Busting the myths about B-BBEE
Ownership of one’s business is a very emotional issue, both for the owner and for those who don’t own businesses. With black people being disposed of land, human rights and dignity in the past, the government has placed a great deal of focus about black people owning productive assets.
A few ownership myths have been allowed to circulate throughout the country over the last years.
You have to give your shares away to black people.
This is contrary to all black economic empowerment policy in the country. If anything, all B-BBEE Codes anticipate the fact that black people need to meet a strict payment plan for the shares over ten years.
The only type of ownership is direct ownership, with a natural black person being the shareholder.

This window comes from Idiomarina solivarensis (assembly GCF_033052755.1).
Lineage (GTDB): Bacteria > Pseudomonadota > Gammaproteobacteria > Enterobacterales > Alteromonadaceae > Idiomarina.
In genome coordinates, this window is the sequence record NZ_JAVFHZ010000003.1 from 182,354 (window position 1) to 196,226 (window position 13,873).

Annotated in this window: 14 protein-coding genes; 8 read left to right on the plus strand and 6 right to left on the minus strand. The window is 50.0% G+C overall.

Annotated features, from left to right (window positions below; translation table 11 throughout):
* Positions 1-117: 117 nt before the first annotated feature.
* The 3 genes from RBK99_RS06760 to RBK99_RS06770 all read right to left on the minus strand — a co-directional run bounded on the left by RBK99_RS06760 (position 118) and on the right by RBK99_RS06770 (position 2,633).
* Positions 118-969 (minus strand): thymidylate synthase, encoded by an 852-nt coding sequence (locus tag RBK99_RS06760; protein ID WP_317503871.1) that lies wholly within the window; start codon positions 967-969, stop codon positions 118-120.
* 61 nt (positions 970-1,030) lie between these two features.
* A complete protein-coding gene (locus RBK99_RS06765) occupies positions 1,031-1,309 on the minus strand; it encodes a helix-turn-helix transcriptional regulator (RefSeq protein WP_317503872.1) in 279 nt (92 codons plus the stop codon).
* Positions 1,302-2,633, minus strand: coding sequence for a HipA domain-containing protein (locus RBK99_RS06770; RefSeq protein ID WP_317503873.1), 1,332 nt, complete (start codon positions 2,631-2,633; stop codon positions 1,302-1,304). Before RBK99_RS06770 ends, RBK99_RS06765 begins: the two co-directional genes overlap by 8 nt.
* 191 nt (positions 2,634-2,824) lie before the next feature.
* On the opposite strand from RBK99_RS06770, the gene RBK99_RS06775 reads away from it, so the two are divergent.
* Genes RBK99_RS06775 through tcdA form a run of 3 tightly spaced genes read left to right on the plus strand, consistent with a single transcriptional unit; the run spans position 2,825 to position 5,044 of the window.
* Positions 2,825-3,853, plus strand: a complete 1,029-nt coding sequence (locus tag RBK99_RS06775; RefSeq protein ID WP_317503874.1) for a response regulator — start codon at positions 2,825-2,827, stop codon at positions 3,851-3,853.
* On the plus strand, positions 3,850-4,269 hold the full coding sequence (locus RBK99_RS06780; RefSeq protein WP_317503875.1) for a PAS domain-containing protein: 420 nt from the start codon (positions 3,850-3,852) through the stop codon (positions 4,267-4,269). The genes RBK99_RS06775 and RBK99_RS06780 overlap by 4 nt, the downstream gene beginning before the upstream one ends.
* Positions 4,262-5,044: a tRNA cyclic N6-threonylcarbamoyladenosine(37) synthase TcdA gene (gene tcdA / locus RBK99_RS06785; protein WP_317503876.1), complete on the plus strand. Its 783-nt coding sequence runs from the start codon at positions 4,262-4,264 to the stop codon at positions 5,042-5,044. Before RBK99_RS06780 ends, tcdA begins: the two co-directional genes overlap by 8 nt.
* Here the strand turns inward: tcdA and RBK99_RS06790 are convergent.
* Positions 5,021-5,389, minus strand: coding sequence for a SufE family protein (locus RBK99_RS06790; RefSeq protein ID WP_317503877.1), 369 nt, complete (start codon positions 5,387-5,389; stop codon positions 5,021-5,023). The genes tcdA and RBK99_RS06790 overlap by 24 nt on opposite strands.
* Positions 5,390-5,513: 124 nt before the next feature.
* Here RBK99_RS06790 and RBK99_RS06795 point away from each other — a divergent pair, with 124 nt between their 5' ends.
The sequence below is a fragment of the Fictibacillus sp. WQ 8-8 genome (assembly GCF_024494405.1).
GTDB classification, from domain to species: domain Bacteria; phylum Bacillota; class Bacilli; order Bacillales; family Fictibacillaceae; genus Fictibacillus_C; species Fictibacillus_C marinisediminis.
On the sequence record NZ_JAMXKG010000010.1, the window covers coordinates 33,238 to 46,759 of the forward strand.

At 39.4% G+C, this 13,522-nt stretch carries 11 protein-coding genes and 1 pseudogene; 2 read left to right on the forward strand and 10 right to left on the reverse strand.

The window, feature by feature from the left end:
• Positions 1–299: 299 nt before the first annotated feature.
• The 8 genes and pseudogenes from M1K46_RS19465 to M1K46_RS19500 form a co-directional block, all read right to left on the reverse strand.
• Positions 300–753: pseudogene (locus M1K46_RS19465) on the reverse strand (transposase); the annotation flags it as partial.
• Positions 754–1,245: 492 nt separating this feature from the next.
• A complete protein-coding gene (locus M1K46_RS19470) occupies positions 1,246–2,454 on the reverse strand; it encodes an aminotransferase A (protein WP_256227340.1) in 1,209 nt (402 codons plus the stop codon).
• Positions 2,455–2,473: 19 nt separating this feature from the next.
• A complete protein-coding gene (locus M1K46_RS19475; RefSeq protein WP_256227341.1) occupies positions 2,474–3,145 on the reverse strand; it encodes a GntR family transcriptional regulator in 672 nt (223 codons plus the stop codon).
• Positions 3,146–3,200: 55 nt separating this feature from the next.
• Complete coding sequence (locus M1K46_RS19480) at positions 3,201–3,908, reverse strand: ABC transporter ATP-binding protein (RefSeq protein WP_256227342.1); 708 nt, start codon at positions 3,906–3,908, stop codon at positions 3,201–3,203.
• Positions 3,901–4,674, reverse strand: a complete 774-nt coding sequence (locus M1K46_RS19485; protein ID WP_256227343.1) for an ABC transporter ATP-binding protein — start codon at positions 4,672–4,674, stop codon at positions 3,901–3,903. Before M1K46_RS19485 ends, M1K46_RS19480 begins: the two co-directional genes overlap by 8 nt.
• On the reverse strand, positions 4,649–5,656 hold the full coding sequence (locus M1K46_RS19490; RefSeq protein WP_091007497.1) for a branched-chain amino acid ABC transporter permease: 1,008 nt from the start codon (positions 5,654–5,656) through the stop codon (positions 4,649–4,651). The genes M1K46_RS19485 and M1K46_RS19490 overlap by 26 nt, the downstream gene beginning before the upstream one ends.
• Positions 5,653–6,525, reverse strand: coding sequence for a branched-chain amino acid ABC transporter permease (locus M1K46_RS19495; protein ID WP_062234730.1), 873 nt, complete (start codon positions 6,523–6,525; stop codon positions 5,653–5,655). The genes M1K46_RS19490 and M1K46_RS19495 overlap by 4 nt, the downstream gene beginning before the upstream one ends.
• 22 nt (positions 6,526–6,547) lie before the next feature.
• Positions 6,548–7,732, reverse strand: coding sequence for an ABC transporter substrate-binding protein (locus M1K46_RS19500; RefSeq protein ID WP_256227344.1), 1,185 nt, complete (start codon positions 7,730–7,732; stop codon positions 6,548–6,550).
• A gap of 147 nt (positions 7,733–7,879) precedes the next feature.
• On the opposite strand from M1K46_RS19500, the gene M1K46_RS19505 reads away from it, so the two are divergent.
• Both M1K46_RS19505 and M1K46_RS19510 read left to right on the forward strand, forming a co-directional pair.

There are multi-ownership vehicles that can be used. These include companies, trusts, the sale of productive assets within the business, employee ownership schemes and share options.
The black owner either needs to be represented or sit on your board.
When one talks about ownership there are two criteria
- Voting rights on those shares at an annual general meeting (AGM)
- An entitlement to the benefits that flow from the ownership of the shares, like dividends
There is no link between ownership and management. They are separate elements and measured separately. This allows for passive shareholding.